A lackluster report card
Consultant criticizes ALPLM
A shaky governance structure and lack of planning is affecting the bottom line at the Abraham Lincoln Presidential Library and Museum, according to a consultant’s report.
The institution lacks a strategic plan that establishes priorities, according to the June 25 report prepared by Karen Witter, a consultant who worked under a contract with the institution’s private fundraising foundation. The institution is missing out on chances to procure grants due to a lack of long-range planning, she says. Much of the money for exhibits and programs is now coming from corporations.
“It is not clear how new exhibitions are developed or who is responsible for developing public programs,” wrote Witter, who is the former associate director for the Illinois State Museum. “An institution of the caliber of the ALPLM should be able to raise significant funds through grants. … More advanced planning for programs and exhibitions is needed given the lead time necessary to apply for grants.”
The museum is not accredited, and Witter was tasked with recommending steps that should be taken to gain accreditation. Her report comes amid a power struggle for control of the institution, with IHPA officials seeing no problems with governance while members of the institution’s advisory board push for accreditation and urge that the museum be removed from IHPA and put under the advisory board’s control as a standalone agency. IHPA board members have said that accreditation isn’t vital.
Witter questioned the expertise of staff and found that vacancies in key positions, particularly the lack of a director of education and a director of exhibits, are hindering the institution. ALPLM also lacks a state historian to oversee the research and collections department. IHPA director Amy Martin has said that the hiring process is underway and that filling those positions is a priority.
“There are many talented staff members with diverse and relevant experience, but fewer people with the museum experience and expertise which are essential for an institution of the scope and caliber of the ALPLM,” Witter wrote. “There is not a culture of supporting ongoing professional development to provide staff members training in museum best practices and other relevant issues.”
Witter also found friction and a lack of coordination between the institution and the Abraham Lincoln Presidential Library Foundation, the ALPLM’s nonprofit fundraising arm. The foundation, which sells memberships that come with free admission to the institution, must pay a fee to IHPA each time a member visits the museum. Witter found tension due to a perception that foundation memberships are costing the ALPLM revenue it might otherwise realize from paid admissions.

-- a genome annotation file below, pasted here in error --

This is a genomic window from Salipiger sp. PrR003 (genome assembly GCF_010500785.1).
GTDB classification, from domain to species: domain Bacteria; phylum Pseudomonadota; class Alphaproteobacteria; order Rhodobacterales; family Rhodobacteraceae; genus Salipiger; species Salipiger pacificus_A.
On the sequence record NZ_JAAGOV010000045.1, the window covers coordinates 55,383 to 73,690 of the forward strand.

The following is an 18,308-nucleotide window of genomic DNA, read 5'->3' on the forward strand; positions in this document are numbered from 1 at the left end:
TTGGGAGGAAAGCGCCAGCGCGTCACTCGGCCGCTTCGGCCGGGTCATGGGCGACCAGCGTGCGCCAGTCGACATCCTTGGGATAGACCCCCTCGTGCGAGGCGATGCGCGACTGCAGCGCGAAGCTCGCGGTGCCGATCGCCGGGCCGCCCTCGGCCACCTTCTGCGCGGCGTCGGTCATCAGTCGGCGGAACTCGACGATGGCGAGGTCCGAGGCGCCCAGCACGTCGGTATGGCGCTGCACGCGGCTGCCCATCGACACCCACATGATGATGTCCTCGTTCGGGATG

“The membership program is perceived to be ‘the Foundation’s’ program that benefits the Foundation rather than ‘our’ program, which benefits the overall ALPLM institution,” Witter wrote. “There are missed opportunities for engaging members. It appears the Foundation plans member events, and the ALPLM plans public programs/events independently of each other. … The requirement for the Foundation to pay a fee to the state each time a member visits the museum is highly unusual. It appears to create a disincentive for the Foundation to encourage members to become repeat visitors, which is contrary to practices in other museums where members are encouraged to visit frequently.”
The payment arrangement fuels a “yours vs. mine” situation, Witter wrote, and would probably be “perceived negatively” by outside reviewers tasked with evaluating ALPLM for accreditation.
Evaluators from the American Association of Museums (now called the American Alliance of Museums), which accredits museums, pointed out some of the same concerns and issues as Witter in a 2010 report that Witter says hasn’t been embraced.